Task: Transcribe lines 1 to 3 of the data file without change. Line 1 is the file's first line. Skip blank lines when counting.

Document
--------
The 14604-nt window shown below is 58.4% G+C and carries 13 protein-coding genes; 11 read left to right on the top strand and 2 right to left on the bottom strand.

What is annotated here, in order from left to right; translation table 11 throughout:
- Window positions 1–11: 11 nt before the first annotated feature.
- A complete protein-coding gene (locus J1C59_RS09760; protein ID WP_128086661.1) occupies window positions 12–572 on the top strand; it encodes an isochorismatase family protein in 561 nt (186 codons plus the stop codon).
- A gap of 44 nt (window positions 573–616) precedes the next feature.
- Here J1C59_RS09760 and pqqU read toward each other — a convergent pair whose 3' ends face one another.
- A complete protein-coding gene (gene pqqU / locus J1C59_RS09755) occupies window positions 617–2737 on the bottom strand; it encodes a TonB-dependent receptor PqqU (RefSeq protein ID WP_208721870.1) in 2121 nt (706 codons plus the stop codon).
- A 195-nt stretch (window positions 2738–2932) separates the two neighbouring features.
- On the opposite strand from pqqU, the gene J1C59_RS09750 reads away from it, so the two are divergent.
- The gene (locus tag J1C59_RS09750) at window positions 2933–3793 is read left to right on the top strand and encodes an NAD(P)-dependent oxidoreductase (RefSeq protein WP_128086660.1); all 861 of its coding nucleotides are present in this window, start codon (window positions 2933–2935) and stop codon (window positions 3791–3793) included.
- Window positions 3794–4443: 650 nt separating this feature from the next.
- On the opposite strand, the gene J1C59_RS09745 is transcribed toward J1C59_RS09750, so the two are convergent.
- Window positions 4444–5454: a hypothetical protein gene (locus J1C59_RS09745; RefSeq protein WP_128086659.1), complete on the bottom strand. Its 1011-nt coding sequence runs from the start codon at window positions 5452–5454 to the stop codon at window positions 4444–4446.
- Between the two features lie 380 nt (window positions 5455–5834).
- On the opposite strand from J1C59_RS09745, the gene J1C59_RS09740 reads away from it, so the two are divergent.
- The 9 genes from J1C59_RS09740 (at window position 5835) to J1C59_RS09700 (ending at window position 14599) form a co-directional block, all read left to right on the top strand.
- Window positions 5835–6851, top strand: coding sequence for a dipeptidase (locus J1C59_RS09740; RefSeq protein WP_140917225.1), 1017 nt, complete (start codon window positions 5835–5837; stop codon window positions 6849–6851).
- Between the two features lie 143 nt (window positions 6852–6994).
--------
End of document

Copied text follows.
The 14604-nt window shown below is 58.4% G+C and carries 13 protein-coding genes; 11 read left to right on the top strand and 2 right to left on the bottom strand.

What is annotated here, in order from left to right; translation table 11 throughout:
- Window positions 1–11: 11 nt before the first annotated feature.